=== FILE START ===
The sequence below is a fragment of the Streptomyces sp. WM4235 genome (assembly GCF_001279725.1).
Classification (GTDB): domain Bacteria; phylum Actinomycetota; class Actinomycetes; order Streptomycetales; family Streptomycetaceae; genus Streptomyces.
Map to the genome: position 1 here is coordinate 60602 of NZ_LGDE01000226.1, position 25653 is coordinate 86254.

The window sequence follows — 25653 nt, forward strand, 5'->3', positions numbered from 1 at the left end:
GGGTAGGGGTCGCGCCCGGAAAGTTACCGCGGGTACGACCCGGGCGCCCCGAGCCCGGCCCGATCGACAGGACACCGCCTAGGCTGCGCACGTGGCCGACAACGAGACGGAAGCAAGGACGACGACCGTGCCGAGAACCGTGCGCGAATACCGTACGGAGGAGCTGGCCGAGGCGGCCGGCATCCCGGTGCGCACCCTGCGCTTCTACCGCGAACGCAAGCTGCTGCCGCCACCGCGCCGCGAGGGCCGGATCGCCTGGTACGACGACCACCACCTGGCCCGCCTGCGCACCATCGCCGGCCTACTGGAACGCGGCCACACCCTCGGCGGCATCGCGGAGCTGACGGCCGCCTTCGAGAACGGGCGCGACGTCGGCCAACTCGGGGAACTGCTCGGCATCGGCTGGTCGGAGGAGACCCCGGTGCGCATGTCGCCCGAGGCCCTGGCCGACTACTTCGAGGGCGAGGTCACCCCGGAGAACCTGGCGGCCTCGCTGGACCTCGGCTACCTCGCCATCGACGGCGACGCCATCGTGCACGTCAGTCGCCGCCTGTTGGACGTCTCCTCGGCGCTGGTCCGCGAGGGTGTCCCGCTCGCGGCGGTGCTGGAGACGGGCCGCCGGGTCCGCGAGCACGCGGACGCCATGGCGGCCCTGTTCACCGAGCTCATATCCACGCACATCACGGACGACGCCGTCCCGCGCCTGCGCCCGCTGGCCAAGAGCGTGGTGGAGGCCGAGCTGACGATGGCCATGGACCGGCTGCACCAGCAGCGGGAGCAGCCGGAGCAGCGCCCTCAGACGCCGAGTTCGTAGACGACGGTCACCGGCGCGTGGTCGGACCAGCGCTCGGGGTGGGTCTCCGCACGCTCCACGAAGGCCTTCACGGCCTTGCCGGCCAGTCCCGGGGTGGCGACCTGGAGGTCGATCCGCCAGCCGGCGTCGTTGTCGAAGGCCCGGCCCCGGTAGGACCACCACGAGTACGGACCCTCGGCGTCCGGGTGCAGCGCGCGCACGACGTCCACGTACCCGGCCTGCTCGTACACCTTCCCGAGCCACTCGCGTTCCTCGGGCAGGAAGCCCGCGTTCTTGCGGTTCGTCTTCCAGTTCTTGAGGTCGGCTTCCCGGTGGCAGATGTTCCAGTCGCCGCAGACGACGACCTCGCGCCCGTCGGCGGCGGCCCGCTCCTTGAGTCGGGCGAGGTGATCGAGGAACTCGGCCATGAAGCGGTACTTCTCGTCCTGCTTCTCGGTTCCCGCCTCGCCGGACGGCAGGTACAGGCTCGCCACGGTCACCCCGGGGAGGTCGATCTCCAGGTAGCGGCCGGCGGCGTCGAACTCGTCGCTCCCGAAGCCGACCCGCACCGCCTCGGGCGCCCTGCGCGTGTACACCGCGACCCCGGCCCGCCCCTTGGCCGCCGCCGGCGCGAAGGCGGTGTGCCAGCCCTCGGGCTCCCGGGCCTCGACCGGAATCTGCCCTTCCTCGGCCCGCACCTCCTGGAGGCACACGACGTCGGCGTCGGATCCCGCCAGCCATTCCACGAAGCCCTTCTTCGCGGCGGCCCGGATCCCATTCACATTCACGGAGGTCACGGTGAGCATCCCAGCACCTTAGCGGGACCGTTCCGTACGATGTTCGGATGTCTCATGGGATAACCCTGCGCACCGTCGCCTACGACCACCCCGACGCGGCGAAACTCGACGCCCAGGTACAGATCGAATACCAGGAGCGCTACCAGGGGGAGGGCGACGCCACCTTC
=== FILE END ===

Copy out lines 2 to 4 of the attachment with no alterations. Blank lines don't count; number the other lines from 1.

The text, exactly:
Classification (GTDB): domain Bacteria; phylum Actinomycetota; class Actinomycetes; order Streptomycetales; family Streptomycetaceae; genus Streptomyces.
Map to the genome: position 1 here is coordinate 60602 of NZ_LGDE01000226.1, position 25653 is coordinate 86254.

The window sequence follows — 25653 nt, forward strand, 5'->3', positions numbered from 1 at the left end: